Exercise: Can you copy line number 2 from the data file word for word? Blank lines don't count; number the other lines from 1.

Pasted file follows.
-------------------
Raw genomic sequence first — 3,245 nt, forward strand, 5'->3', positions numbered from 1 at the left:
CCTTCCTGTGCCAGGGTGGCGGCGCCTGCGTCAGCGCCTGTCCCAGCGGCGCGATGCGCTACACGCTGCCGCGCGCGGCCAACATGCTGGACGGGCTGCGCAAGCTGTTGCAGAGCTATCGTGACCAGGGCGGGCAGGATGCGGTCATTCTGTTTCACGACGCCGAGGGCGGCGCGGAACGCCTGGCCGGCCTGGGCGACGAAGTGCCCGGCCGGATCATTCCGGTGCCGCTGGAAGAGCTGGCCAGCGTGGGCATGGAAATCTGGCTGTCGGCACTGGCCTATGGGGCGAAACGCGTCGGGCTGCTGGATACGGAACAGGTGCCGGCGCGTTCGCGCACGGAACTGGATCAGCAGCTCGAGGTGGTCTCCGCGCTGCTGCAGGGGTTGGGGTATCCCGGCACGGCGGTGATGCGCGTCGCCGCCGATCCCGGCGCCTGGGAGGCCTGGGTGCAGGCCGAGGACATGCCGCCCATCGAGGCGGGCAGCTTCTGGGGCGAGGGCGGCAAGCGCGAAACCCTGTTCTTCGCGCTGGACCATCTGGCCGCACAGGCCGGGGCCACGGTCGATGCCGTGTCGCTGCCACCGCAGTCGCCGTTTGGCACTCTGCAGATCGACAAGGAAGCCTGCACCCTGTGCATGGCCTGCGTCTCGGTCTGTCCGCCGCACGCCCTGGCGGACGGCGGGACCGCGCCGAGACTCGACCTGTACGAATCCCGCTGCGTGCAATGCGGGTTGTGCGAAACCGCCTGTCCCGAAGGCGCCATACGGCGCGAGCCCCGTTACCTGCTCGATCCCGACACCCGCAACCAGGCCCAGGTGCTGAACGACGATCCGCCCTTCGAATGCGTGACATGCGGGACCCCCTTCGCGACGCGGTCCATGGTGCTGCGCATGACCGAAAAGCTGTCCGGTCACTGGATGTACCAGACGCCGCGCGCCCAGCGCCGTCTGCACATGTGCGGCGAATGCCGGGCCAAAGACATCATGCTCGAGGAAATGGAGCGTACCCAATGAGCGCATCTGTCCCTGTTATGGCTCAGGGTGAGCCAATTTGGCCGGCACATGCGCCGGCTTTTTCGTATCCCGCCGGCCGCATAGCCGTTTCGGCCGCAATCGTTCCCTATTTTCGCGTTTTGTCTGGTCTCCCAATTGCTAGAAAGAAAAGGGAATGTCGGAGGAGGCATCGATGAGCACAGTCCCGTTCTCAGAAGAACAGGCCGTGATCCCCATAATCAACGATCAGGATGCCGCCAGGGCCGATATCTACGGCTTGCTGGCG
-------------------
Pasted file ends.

CCTTCCTGTGCCAGGGTGGCGGCGCCTGCGTCAGCGCCTGTCCCAGCGGCGCGATGCGCTACACGCTGCCGCGCGCGGCCAACATGCTGGACGGGCTGCGCAAGCTGTTGCAGAGCTATCGTGACCAGGGCGGGCAGGATGCGGTCATTCTGTTTCACGACGCCGAGGGCGGCGCGGAACGCCTGGCCGGCCTGGGCGACGAAGTGCCCGGCCGGATCATTCCGGTGCCGCTGGAAGAGCTGGCCAGCGTGGGCATGGAAATCTGGCTGTCGGCACTGGCCTATGGGGCGAAACGCGTCGGGCTGCTGGATACGGAACAGGTGCCGGCGCGTTCGCGCACGGAACTGGATCAGCAGCTCGAGGTGGTCTCCGCGCTGCTGCAGGGGTTGGGGTATCCCGGCACGGCGGTGATGCGCGTCGCCGCCGATCCCGGCGCCTGGGAGGCCTGGGTGCAGGCCGAGGACATGCCGCCCATCGAGGCGGGCAGCTTCTGGGGCGAGGGCGGCAAGCGCGAAACCCTGTTCTTCGCGCTGGACCATCTGGCCGCACAGGCCGGGGCCACGGTCGATGCCGTGTCGCTGCCACCGCAGTCGCCGTTTGGCACTCTGCAGATCGACAAGGAAGCCTGCACCCTGTGCATGGCCTGCGTCTCGGTCTGTCCGCCGCACGCCCTGGCGGACGGCGGGACCGCGCCGAGACTCGACCTGTACGAATCCCGCTGCGTGCAATGCGGGTTGTGCGAAACCGCCTGTCCCGAAGGCGCCATACGGCGCGAGCCCCGTTACCTGCTCGATCCCGACACCCGCAACCAGGCCCAGGTGCTGAACGACGATCCGCCCTTCGAATGCGTGACATGCGGGACCCCCTTCGCGACGCGGTCCATGGTGCTGCGCATGACCGAAAAGCTGTCCGGTCACTGGATGTACCAGACGCCGCGCGCCCAGCGCCGTCTGCACATGTGCGGCGAATGCCGGGCCAAAGACATCATGCTCGAGGAAATGGAGCGTACCCAATGAGCGCATCTGTCCCTGTTATGGCTCAGGGTGAGCCAATTTGGCCGGCACATGCGCCGGCTTTTTCGTATCCCGCCGGCCGCATAGCCGTTTCGGCCGCAATCGTTCCCTATTTTCGCGTTTTGTCTGGTCTCCCAATTGCTAGAAAGAAAAGGGAATGTCGGAGGAGGCATCGATGAGCACAGTCCCGTTCTCAGAAGAACAGGCCGTGATCCCCATAATCAACGATCAGGATGCCGCCAGGGCCGATATCTACGGCTTGCTGGCG